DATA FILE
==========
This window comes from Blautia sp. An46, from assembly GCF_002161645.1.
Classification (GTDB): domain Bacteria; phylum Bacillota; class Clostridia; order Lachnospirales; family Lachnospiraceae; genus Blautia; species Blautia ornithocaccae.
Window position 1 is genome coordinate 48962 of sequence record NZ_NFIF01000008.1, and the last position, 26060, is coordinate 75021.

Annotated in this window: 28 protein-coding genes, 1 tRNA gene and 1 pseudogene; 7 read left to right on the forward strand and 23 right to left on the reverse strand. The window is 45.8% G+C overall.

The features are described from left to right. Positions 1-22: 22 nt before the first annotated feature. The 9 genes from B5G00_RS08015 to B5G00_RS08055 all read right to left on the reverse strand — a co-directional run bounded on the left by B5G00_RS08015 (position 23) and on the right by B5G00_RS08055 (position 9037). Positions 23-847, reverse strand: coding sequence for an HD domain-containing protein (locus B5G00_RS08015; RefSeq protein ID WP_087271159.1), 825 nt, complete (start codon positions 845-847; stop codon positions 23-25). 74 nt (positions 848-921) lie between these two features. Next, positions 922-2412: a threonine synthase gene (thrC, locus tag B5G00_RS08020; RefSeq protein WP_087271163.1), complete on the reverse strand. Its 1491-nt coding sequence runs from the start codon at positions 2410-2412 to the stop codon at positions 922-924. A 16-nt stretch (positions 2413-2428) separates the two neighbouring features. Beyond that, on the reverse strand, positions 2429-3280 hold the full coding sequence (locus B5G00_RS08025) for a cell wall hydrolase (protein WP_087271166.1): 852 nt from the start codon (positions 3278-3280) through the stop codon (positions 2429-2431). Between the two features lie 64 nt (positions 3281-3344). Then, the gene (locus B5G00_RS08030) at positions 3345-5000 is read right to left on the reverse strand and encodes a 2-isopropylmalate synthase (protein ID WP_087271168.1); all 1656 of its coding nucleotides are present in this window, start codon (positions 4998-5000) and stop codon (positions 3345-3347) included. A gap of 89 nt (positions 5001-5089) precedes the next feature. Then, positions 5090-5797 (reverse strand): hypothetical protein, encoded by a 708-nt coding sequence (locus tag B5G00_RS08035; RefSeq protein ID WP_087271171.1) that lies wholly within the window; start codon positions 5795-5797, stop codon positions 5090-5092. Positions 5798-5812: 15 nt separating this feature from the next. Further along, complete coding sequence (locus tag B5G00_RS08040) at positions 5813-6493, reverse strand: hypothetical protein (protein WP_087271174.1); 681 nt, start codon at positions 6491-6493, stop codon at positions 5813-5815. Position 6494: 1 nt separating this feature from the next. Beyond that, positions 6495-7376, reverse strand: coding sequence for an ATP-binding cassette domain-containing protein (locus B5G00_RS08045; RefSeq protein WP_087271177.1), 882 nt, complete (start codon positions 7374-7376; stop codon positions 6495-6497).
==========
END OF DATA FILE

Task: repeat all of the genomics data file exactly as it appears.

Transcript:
This window comes from Blautia sp. An46, from assembly GCF_002161645.1.
Classification (GTDB): domain Bacteria; phylum Bacillota; class Clostridia; order Lachnospirales; family Lachnospiraceae; genus Blautia; species Blautia ornithocaccae.
Window position 1 is genome coordinate 48962 of sequence record NZ_NFIF01000008.1, and the last position, 26060, is coordinate 75021.

Annotated in this window: 28 protein-coding genes, 1 tRNA gene and 1 pseudogene; 7 read left to right on the forward strand and 23 right to left on the reverse strand. The window is 45.8% G+C overall.

The features are described from left to right. Positions 1-22: 22 nt before the first annotated feature. The 9 genes from B5G00_RS08015 to B5G00_RS08055 all read right to left on the reverse strand — a co-directional run bounded on the left by B5G00_RS08015 (position 23) and on the right by B5G00_RS08055 (position 9037). Positions 23-847, reverse strand: coding sequence for an HD domain-containing protein (locus B5G00_RS08015; RefSeq protein ID WP_087271159.1), 825 nt, complete (start codon positions 845-847; stop codon positions 23-25). 74 nt (positions 848-921) lie between these two features. Next, positions 922-2412: a threonine synthase gene (thrC, locus tag B5G00_RS08020; RefSeq protein WP_087271163.1), complete on the reverse strand. Its 1491-nt coding sequence runs from the start codon at positions 2410-2412 to the stop codon at positions 922-924. A 16-nt stretch (positions 2413-2428) separates the two neighbouring features. Beyond that, on the reverse strand, positions 2429-3280 hold the full coding sequence (locus B5G00_RS08025) for a cell wall hydrolase (protein WP_087271166.1): 852 nt from the start codon (positions 3278-3280) through the stop codon (positions 2429-2431). Between the two features lie 64 nt (positions 3281-3344). Then, the gene (locus B5G00_RS08030) at positions 3345-5000 is read right to left on the reverse strand and encodes a 2-isopropylmalate synthase (protein ID WP_087271168.1); all 1656 of its coding nucleotides are present in this window, start codon (positions 4998-5000) and stop codon (positions 3345-3347) included. A gap of 89 nt (positions 5001-5089) precedes the next feature. Then, positions 5090-5797 (reverse strand): hypothetical protein, encoded by a 708-nt coding sequence (locus tag B5G00_RS08035; RefSeq protein ID WP_087271171.1) that lies wholly within the window; start codon positions 5795-5797, stop codon positions 5090-5092. Positions 5798-5812: 15 nt separating this feature from the next. Further along, complete coding sequence (locus tag B5G00_RS08040) at positions 5813-6493, reverse strand: hypothetical protein (protein WP_087271174.1); 681 nt, start codon at positions 6491-6493, stop codon at positions 5813-5815. Position 6494: 1 nt separating this feature from the next. Beyond that, positions 6495-7376, reverse strand: coding sequence for an ATP-binding cassette domain-containing protein (locus B5G00_RS08045; RefSeq protein WP_087271177.1), 882 nt, complete (start codon positions 7374-7376; stop codon positions 6495-6497).